Following news that badger culling has commenced in parts of Somerset as part of a pilot scheme, Deputy Police and Crime Commissioner Hardyal Dhindsa moved swiftly to remind people that in Derbyshire, badgers remain a protected species.
“Whatever is happening elsewhere, the deliberate killing of a badger is a crime in Derbyshire,” he said. “Like other forms of wildlife and rural crime, those caught will be arrested and prosecuted as appropriate.”
Opponents of the scheme, which has already started in parts of Somerset and is due to commence later this week in Gloucestershire, say culling the protected animal will have only a small effect on infection rates and will lead to badgers suffering. They want the emphasis to be on vaccines and tighter on-farm and cattle movement measures.
Mr Dhindsa added: “The Police and Crime Plan is clear that we will work to tackle wildlife crime and cruelty towards animals, and while we appreciate that farmers are very concerned about the spread of bovine TB, breaking the law is not the way forward.
The Commissioner and I want to see a stronger, concerted effort in tackling illegal acts that harm wildlife, our environment and those who are legitimately trying to get on with running their farms and other rural businesses.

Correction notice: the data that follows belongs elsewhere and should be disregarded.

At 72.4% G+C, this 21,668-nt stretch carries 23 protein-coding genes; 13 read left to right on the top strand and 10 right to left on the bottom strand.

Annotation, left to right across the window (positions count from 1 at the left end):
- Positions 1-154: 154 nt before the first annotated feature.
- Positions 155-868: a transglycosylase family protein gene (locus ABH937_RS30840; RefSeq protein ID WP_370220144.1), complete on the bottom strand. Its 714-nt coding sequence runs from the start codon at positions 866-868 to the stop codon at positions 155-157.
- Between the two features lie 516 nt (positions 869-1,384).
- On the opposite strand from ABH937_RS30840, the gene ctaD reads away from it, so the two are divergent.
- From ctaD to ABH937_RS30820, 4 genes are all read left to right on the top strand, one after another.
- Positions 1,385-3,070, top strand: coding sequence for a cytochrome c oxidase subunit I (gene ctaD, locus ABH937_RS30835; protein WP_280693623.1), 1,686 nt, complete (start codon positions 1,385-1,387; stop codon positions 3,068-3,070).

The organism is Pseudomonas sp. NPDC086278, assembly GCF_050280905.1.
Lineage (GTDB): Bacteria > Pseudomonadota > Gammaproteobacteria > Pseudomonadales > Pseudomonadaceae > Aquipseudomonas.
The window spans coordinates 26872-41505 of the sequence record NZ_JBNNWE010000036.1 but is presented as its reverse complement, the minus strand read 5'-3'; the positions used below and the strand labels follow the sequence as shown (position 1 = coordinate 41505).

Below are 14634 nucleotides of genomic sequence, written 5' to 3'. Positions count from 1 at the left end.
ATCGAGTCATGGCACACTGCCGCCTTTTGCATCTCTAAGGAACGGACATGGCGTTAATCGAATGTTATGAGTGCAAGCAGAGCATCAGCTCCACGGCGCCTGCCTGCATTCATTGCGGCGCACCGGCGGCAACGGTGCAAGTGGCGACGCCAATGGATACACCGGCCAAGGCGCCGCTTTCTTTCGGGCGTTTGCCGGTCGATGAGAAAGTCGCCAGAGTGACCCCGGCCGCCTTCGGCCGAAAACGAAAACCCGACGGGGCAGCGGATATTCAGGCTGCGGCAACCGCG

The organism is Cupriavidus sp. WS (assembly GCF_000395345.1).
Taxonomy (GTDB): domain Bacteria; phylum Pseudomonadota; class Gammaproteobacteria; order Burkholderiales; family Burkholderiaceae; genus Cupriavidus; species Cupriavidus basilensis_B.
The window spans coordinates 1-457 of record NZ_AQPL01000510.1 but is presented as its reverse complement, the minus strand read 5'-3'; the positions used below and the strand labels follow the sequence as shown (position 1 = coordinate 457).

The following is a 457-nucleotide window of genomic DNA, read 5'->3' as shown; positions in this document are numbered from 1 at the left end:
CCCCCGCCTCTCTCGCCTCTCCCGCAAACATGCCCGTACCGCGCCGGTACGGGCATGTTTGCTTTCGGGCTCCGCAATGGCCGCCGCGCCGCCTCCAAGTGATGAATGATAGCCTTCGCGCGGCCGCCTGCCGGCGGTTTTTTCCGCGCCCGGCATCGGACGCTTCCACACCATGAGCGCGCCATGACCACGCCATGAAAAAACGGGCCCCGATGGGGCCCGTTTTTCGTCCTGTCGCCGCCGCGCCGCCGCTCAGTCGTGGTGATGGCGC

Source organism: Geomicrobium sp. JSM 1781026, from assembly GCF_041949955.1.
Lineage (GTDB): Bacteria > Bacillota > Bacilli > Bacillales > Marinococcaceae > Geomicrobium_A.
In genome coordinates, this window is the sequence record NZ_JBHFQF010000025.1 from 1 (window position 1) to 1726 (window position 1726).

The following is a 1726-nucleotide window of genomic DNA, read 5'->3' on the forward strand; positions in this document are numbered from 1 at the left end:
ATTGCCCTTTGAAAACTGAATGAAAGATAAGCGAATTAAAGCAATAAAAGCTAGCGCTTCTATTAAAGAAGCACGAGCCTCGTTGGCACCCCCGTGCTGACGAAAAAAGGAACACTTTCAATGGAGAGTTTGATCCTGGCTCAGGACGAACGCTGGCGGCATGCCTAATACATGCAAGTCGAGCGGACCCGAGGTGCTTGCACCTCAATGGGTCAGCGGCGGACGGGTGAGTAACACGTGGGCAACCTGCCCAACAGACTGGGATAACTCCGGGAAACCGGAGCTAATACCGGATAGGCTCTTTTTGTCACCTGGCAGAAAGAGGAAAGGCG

Mr Dhindsa went on to say that representatives of the Wildlife Trust, which is calling for widespread vaccination of badgers to halt the spread of TB in cattle, and the Mid Derbyshire Badger Group will be present at the Police and Crime Commissioner’s forthcoming Wildlife and Rural Crime Summit to be held in September.
Badgers and their setts are protected by the Protection of Badgers Act 1992, legislation introduced to prevent cruelty to badgers – making it illegal to wilfully kill, injure or take a badger, cruelly mistreat a badger and, amongst other actions, intentionally or recklessly damage or destroy a badger sett – or obstruct access to it.
The County Council has also set out its decision to oppose culling on its land, saying instead that a nationwide badger vaccination programme should be supported, co-ordinated and funded as part of the Government's bovine TB control strategy.
Supporters of the cull say it is necessary to tackle bovine TB, which can be spread from infected badgers. Last year, in Derbyshire, over 200,000 cattle were tested for TB resulting in the slaughter of 832.
Media Enquiries: Sallie Blair - 01283 821012 / 07702 541401
Posted on Tuesday 27th August 2013